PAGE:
Local install of Windows Recovery Console

Recovery console is special boot mode that allows to fix some common issues. Usually used when Windows cannot get to GUI stage. It is available from install disk (Windows 2000, XP, 2003).

Since those discs tend to go missing when needed most – good preemptive action is to install recovery console on local hard drive.

Local install

Installing console is quite easy. Insert Windows install CD (or use local copy of I386 folder) and run following command on it:

X:\i386\winnt32.exe /cmdcons



It will copy required files (around ~7MB) to hidden system folder on drive where Windows is installed. After that recovery console will be always available as boot option without need for install media.

What it does

Recovery console is not equal to regular Windows console but offers many command line commands that are similar. It allows to:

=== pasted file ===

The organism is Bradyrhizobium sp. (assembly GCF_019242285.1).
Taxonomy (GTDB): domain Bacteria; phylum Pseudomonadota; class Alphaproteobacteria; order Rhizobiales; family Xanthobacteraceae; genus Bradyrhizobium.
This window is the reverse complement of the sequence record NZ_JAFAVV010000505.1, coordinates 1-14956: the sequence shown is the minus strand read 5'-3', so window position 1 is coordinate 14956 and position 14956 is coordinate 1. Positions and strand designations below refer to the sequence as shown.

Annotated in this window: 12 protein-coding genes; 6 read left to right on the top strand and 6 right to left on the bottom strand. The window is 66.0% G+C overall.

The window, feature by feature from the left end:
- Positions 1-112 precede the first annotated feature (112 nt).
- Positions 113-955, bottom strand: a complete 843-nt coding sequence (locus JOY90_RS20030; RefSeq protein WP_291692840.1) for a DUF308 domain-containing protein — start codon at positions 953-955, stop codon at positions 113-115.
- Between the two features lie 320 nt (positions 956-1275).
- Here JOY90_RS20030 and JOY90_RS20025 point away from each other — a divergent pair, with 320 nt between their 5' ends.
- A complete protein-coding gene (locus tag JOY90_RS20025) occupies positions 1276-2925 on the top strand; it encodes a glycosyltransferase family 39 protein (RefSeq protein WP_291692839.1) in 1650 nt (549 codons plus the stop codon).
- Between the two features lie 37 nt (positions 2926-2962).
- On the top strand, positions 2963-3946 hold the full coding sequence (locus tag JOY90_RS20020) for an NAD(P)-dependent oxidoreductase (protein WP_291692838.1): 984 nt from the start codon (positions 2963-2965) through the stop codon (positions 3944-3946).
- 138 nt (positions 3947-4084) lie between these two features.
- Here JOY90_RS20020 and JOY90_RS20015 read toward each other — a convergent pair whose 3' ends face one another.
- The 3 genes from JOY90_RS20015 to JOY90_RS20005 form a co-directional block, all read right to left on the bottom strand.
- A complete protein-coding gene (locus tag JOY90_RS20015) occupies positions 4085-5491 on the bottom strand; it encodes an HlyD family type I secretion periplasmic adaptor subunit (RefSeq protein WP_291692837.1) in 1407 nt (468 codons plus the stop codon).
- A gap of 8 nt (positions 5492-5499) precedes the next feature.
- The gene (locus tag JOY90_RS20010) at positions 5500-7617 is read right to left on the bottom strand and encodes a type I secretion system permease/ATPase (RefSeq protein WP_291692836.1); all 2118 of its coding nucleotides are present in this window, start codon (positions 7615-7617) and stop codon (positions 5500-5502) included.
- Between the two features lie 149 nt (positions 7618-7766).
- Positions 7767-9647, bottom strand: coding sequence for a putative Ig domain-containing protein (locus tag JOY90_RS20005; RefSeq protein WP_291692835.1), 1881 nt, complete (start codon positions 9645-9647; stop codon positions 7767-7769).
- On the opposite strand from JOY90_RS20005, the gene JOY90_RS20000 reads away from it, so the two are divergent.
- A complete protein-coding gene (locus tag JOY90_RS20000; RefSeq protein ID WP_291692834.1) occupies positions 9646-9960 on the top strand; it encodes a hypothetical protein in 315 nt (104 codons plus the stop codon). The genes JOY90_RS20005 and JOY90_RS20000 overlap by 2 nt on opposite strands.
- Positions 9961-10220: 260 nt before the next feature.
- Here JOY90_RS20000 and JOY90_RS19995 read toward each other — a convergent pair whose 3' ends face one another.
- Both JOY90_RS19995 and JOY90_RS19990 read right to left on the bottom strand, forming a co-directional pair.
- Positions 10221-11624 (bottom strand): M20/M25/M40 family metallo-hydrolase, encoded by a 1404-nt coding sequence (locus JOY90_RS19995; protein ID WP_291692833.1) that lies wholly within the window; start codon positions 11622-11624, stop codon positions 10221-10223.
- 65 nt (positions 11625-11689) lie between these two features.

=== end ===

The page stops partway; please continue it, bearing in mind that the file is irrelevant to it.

• manage drives and partitions, check them for errors;
  • listing and disabling system services and drivers;
  • perform common operations with files.


For security reasons recovery console requires login details with administrator privileges and access to file system is very limited. It is primarily tools for fixes and not suitable for such tasks as recovering files.

Since it is intended purely for administrators to use many commands can be very destructive if used without caution.


Local install of recovery console can in many cases serve as quick way to fix minor issues that render Windows unbootable. Since it is too late to bother with install when trouble strikes it is good habit to perform it right after fresh Windows installation.

Knowledge Base support.microsoft.com/kb/314058/

Related Posts


  • ComboFix – last resort against malware | Rarst.net #

    [...] other antivirus software so they don’t interfere. Official guide says that ComboFix requires Windows recovery console installed locally but recent versions I used make no such [...]
  • Kingston SSDNow V+ SNV225-S2 solid state disk | Rarst.net #

    [...] I didn’t want to mess with operating system so I cloned my current drive from LiveCD. SSD didn’t want to boot right away, so I also had to run fixmbr from Windows Recovery Console. [...]